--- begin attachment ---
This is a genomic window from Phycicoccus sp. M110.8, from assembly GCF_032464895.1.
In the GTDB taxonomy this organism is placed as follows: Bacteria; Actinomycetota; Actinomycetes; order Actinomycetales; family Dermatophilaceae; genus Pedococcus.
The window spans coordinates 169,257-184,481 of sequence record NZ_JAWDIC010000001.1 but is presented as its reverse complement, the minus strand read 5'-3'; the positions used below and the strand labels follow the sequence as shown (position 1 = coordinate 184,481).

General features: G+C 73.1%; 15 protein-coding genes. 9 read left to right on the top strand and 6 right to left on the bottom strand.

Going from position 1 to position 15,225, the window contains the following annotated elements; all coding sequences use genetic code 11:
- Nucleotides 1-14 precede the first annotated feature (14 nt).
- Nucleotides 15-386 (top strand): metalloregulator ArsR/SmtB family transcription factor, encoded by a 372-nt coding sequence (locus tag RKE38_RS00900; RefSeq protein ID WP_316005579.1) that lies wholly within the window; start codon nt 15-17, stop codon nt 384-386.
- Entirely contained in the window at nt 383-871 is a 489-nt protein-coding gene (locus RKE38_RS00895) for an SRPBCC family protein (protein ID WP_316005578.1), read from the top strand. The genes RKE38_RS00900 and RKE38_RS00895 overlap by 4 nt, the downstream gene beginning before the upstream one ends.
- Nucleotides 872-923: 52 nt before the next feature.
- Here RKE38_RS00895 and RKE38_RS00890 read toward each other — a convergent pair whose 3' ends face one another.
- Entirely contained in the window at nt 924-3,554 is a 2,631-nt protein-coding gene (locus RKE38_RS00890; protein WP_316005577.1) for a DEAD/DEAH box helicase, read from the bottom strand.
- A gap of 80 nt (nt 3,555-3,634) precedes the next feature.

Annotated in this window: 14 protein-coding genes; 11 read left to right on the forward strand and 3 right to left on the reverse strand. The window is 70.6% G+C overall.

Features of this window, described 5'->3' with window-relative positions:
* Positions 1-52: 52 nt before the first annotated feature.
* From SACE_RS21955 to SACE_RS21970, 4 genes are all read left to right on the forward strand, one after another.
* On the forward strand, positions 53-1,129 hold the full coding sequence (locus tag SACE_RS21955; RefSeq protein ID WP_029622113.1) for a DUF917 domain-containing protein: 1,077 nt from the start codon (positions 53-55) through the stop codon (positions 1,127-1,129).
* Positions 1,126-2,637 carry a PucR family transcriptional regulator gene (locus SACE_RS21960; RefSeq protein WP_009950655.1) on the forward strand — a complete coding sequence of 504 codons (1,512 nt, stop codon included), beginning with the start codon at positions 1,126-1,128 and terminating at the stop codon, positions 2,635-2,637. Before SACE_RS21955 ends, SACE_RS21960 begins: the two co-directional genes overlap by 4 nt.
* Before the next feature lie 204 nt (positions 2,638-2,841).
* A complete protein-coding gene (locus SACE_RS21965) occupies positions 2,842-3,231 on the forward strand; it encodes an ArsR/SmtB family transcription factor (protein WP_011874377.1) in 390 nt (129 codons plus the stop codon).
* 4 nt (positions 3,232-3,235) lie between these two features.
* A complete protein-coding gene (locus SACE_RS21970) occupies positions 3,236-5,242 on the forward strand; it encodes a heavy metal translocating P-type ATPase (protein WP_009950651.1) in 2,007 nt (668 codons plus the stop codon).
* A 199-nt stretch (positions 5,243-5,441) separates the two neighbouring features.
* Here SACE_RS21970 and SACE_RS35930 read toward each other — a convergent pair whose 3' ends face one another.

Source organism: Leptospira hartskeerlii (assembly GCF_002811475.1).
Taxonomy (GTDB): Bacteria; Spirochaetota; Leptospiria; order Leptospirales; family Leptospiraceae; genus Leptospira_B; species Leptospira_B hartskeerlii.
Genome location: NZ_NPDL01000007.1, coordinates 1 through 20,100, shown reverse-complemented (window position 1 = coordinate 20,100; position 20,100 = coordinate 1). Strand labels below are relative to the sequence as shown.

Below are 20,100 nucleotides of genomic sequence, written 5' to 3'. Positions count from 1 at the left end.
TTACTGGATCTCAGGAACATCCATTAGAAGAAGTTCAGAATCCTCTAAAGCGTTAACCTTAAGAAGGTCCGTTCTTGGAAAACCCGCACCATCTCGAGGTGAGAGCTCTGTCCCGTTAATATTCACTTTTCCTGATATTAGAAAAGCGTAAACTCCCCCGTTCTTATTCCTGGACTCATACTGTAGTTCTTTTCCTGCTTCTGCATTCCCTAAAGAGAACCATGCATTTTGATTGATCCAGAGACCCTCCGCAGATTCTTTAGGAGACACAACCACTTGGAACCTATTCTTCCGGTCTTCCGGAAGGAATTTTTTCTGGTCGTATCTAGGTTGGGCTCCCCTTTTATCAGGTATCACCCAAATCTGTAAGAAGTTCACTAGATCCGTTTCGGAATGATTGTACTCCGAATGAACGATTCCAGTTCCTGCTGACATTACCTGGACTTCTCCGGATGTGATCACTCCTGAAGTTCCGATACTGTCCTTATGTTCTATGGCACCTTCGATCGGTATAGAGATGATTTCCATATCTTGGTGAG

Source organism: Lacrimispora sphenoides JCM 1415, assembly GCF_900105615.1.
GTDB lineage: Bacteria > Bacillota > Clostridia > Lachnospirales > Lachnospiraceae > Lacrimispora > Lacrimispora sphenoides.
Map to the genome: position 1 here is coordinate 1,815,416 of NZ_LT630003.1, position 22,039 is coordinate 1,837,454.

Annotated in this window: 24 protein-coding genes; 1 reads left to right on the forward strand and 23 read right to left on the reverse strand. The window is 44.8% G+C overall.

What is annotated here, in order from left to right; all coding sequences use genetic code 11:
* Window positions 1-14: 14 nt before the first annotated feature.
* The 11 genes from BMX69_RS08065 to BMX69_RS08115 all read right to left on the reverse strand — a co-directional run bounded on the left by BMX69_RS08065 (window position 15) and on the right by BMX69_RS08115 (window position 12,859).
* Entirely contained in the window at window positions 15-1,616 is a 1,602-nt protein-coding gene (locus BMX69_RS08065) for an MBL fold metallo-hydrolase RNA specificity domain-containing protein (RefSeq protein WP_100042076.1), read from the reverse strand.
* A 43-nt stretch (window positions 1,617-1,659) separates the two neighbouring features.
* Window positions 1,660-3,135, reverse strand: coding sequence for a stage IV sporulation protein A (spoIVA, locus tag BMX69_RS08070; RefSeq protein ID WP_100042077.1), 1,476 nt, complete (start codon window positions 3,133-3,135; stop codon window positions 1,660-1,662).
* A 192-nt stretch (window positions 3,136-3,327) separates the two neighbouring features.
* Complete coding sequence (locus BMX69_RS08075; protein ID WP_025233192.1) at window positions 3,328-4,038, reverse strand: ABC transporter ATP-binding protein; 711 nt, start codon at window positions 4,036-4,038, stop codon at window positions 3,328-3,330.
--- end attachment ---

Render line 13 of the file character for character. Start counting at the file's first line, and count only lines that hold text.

Annotated in this window: 14 protein-coding genes; 11 read left to right on the forward strand and 3 right to left on the reverse strand. The window is 70.6% G+C overall.